Legal Updates from some of our members
Vietnam Merger Control Guide
In June 2018, Vietnam introduced a new Competition Law, which came into effect in July 2019, bringing about significant changes to the country’s merger control regime. This guide prepared by FiinGroup and Indochine Counsel offers a succinct overview of Vietnam’s M&A market data, complemented by an in-depth examination of the broad reporting requirements for M&A transactions, formally termed as “economic concentration” transactions in the legislation. Additionally, the guide delves into the inclusion of the qualitative “substantial lessening of competition” (SLC) test. It is vital for parties involved in M&A transactions to familiarize themselves with these extensive filing mandates and understand the severe legal consequences of noncompliance
within Vietnam’s jurisdiction.
M&A parties must be mindful of the comprehensive reporting requirements, the qualitative substantial lessening of competition test, and the significant legal consequences of non-compliance. With that in mind, here are the ten key takeaways to help you navigate the updated merger control landscape in Vietnam:
- M&A transactions, including mergers, consolidations, asset and share acquisitions, and (incorporated) joint ventures, may require notification and competition scrutiny, even when carried out entirely outside Vietnam.
- Notification thresholds vary depending on industry-specific criteria related to total revenue, total assets, transaction value, or combined market share.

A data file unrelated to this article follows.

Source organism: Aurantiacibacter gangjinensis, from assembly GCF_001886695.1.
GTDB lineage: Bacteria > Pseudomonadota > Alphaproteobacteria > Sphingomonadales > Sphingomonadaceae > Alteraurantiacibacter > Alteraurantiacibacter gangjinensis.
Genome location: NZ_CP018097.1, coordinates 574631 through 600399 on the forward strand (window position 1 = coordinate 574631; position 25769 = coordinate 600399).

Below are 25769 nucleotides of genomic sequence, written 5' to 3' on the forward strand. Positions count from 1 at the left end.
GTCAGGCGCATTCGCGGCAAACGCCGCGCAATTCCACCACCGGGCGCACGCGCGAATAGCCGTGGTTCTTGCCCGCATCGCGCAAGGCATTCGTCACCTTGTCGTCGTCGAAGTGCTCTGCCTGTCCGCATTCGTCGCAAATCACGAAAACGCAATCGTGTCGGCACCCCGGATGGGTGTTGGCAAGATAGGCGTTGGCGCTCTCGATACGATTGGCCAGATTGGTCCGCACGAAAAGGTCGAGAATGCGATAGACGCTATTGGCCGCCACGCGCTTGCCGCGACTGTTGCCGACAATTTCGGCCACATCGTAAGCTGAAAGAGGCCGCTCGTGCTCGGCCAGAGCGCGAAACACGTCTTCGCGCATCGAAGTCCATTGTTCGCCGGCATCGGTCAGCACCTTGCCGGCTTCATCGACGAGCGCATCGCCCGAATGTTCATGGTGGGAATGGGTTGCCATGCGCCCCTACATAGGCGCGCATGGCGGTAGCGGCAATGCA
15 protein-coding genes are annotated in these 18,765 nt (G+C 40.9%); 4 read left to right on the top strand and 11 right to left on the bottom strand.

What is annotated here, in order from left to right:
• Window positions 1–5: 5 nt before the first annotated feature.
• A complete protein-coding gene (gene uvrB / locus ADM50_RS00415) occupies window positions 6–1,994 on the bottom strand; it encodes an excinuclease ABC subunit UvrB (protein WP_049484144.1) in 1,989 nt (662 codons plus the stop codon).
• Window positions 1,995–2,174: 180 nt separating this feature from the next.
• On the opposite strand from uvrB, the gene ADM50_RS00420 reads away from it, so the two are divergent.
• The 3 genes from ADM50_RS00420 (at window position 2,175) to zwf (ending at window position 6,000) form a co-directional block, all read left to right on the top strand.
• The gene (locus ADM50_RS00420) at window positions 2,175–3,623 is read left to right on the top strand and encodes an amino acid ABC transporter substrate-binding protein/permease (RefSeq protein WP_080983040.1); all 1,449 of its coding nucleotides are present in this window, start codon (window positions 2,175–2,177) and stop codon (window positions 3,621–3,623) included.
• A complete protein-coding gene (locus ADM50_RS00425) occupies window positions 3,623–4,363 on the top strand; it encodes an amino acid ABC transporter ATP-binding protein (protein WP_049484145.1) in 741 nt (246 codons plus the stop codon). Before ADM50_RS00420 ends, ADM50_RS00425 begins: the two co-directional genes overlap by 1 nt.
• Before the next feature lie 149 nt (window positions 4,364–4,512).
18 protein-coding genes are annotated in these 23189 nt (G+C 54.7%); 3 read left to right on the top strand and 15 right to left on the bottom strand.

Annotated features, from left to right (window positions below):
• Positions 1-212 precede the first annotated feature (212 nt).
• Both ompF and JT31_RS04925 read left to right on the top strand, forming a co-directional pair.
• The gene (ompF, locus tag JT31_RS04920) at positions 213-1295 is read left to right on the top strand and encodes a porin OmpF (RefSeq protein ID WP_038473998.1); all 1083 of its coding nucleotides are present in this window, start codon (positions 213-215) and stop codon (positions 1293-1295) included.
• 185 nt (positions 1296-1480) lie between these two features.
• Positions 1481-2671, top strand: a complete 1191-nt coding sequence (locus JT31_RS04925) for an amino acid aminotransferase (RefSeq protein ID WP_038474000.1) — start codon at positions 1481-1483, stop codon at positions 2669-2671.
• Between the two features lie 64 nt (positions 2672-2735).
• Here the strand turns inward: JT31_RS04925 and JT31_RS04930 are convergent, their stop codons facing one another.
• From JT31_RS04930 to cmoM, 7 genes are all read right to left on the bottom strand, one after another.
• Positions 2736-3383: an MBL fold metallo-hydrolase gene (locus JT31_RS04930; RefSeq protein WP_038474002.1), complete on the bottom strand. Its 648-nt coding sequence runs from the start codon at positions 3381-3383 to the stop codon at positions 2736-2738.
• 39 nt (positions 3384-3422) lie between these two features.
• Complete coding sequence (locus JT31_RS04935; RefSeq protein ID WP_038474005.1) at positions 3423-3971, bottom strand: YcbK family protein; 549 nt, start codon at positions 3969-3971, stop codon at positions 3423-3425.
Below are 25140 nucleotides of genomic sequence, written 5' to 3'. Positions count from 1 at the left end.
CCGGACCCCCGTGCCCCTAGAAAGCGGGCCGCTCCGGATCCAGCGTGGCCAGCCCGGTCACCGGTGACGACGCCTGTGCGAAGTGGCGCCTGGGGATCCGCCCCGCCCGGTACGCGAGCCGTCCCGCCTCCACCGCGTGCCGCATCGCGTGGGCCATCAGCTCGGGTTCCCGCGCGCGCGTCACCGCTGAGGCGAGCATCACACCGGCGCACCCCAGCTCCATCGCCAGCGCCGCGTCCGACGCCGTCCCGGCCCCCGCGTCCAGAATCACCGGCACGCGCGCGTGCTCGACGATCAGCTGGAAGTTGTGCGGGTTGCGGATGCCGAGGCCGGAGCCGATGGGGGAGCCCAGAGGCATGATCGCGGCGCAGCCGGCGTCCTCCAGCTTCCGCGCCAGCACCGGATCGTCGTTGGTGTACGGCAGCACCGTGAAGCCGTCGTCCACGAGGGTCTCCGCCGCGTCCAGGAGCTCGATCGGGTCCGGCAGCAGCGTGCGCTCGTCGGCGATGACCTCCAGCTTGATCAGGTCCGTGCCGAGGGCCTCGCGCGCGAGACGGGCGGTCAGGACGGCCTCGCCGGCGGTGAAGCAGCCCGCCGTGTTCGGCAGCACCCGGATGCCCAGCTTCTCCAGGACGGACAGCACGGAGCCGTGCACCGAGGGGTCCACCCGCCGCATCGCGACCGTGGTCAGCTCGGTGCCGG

- M&A parties should be prepared for a thorough review process and potential challenges from competitors.
- The merger review process consists of two phases: preliminary appraisal and official appraisal.
- Market definition, market share calculation, and market concentration assessment are crucial during the review process.
- Safe harbors are identified based on combined market share, post-deal Herfindahl-Hirschman Index (HHI), and change in HHI (i.e., delta) which determine whether a transaction can proceed without second-phase scrutiny.
- The competition authority employs the Substantial Lessening of Competition (SLC) test to assess a transaction’s impact on competition. Specifically, a transaction will be prohibited if it is determined to cause, or is likely to cause, substantial anticompetitive effects in a Vietnamese market.
- During the official appraisal phase, the competition authority evaluates potential anticompetitive effects, remedies, positive economic impacts, and other relevant factors.
- Pre-closing remedies, such as divestiture or behavioral measures, may be applied to allow a transaction to proceed. Post-closing remedies can include fines, divestiture, or behavioral remedies, depending on the type of violation.
- Ongoing compliance is vital, as the post-merger entity remains subject to other provisions of Vietnam’s Competition Law, including market dominance abuse regulations.
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